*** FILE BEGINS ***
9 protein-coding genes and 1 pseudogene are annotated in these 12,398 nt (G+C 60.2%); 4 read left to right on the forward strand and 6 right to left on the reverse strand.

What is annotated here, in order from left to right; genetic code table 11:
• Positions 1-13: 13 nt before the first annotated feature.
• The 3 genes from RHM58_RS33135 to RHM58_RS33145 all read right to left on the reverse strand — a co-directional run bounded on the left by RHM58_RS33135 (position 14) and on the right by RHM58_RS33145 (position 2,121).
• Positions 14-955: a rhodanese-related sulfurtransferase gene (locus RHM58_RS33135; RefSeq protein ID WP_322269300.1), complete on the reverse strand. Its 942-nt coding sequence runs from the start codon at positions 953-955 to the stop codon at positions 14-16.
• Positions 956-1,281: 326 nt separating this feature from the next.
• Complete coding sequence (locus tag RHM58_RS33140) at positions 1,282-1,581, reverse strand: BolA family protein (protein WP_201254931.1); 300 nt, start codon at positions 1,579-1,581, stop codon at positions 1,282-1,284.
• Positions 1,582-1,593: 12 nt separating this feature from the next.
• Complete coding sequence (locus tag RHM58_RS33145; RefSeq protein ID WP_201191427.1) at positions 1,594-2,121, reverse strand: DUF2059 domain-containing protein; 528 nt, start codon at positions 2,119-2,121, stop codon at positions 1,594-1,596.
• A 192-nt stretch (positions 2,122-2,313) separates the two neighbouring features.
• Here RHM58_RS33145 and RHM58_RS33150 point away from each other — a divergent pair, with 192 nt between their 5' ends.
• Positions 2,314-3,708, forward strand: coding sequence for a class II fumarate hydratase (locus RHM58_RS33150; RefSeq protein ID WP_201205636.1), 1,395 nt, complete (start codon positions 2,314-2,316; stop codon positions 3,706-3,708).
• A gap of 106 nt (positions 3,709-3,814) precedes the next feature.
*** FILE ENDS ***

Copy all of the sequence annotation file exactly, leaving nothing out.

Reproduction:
9 protein-coding genes and 1 pseudogene are annotated in these 12,398 nt (G+C 60.2%); 4 read left to right on the forward strand and 6 right to left on the reverse strand.

What is annotated here, in order from left to right; genetic code table 11:
• Positions 1-13: 13 nt before the first annotated feature.
• The 3 genes from RHM58_RS33135 to RHM58_RS33145 all read right to left on the reverse strand — a co-directional run bounded on the left by RHM58_RS33135 (position 14) and on the right by RHM58_RS33145 (position 2,121).
• Positions 14-955: a rhodanese-related sulfurtransferase gene (locus RHM58_RS33135; RefSeq protein ID WP_322269300.1), complete on the reverse strand. Its 942-nt coding sequence runs from the start codon at positions 953-955 to the stop codon at positions 14-16.
• Positions 956-1,281: 326 nt separating this feature from the next.
• Complete coding sequence (locus tag RHM58_RS33140) at positions 1,282-1,581, reverse strand: BolA family protein (protein WP_201254931.1); 300 nt, start codon at positions 1,579-1,581, stop codon at positions 1,282-1,284.
• Positions 1,582-1,593: 12 nt separating this feature from the next.
• Complete coding sequence (locus tag RHM58_RS33145; RefSeq protein ID WP_201191427.1) at positions 1,594-2,121, reverse strand: DUF2059 domain-containing protein; 528 nt, start codon at positions 2,119-2,121, stop codon at positions 1,594-1,596.
• A 192-nt stretch (positions 2,122-2,313) separates the two neighbouring features.
• Here RHM58_RS33145 and RHM58_RS33150 point away from each other — a divergent pair, with 192 nt between their 5' ends.
• Positions 2,314-3,708, forward strand: coding sequence for a class II fumarate hydratase (locus RHM58_RS33150; RefSeq protein ID WP_201205636.1), 1,395 nt, complete (start codon positions 2,314-2,316; stop codon positions 3,706-3,708).
• A gap of 106 nt (positions 3,709-3,814) precedes the next feature.